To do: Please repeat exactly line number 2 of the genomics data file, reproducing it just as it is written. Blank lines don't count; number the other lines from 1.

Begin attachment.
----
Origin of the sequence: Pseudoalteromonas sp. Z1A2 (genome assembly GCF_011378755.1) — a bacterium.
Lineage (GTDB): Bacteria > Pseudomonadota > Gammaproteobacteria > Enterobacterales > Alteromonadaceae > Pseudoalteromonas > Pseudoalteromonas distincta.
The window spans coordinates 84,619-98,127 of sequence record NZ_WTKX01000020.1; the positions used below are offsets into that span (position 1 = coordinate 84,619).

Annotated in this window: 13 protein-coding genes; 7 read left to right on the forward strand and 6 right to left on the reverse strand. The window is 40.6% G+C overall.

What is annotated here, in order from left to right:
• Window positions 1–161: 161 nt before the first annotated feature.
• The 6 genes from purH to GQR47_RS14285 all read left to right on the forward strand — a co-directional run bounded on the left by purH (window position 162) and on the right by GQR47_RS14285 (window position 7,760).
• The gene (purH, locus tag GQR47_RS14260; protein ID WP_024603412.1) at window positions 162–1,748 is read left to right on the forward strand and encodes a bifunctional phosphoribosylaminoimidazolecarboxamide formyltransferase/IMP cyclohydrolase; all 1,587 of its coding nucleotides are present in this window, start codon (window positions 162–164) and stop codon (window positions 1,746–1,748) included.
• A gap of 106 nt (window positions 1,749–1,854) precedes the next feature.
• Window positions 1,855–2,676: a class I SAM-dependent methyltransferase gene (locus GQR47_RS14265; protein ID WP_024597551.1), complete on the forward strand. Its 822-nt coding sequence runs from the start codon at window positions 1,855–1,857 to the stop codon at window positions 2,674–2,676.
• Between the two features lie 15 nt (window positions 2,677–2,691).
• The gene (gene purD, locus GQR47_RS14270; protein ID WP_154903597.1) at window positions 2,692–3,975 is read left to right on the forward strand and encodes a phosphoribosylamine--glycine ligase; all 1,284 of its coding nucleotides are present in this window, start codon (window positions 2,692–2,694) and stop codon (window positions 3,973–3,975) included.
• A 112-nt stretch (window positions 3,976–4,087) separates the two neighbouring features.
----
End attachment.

Lineage (GTDB): Bacteria > Pseudomonadota > Gammaproteobacteria > Enterobacterales > Alteromonadaceae > Pseudoalteromonas > Pseudoalteromonas distincta.